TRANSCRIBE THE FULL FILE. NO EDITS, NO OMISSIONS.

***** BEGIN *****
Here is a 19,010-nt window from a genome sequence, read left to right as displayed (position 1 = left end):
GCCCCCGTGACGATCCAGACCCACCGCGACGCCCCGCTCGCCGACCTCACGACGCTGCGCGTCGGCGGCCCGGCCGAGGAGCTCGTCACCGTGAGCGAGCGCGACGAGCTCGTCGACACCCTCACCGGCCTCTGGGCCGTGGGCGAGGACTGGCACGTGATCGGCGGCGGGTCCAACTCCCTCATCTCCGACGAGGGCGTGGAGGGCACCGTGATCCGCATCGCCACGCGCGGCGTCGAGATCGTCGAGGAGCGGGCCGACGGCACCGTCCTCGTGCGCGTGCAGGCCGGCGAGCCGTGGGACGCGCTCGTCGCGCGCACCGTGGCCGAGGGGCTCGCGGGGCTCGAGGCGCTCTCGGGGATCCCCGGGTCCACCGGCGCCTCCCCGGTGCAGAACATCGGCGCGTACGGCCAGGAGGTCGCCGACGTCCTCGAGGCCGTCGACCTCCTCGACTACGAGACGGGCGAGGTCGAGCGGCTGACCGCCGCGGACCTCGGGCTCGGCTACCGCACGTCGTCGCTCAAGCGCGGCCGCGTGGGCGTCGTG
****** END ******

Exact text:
Here is a 19,010-nt window from a genome sequence, read left to right as displayed (position 1 = left end):
GCCCCCGTGACGATCCAGACCCACCGCGACGCCCCGCTCGCCGACCTCACGACGCTGCGCGTCGGCGGCCCGGCCGAGGAGCTCGTCACCGTGAGCGAGCGCGACGAGCTCGTCGACACCCTCACCGGCCTCTGGGCCGTGGGCGAGGACTGGCACGTGATCGGCGGCGGGTCCAACTCCCTCATCTCCGACGAGGGCGTGGAGGGCACCGTGATCCGCATCGCCACGCGCGGCGTCGAGATCGTCGAGGAGCGGGCCGACGGCACCGTCCTCGTGCGCGTGCAGGCCGGCGAGCCGTGGGACGCGCTCGTCGCGCGCACCGTGGCCGAGGGGCTCGCGGGGCTCGAGGCGCTCTCGGGGATCCCCGGGTCCACCGGCGCCTCCCCGGTGCAGAACATCGGCGCGTACGGCCAGGAGGTCGCCGACGTCCTCGAGGCCGTCGACCTCCTCGACTACGAGACGGGCGAGGTCGAGCGGCTGACCGCCGCGGACCTCGGGCTCGGCTACCGCACGTCGTCGCTCAAGCGCGGCCGCGTGGGCGTCGTG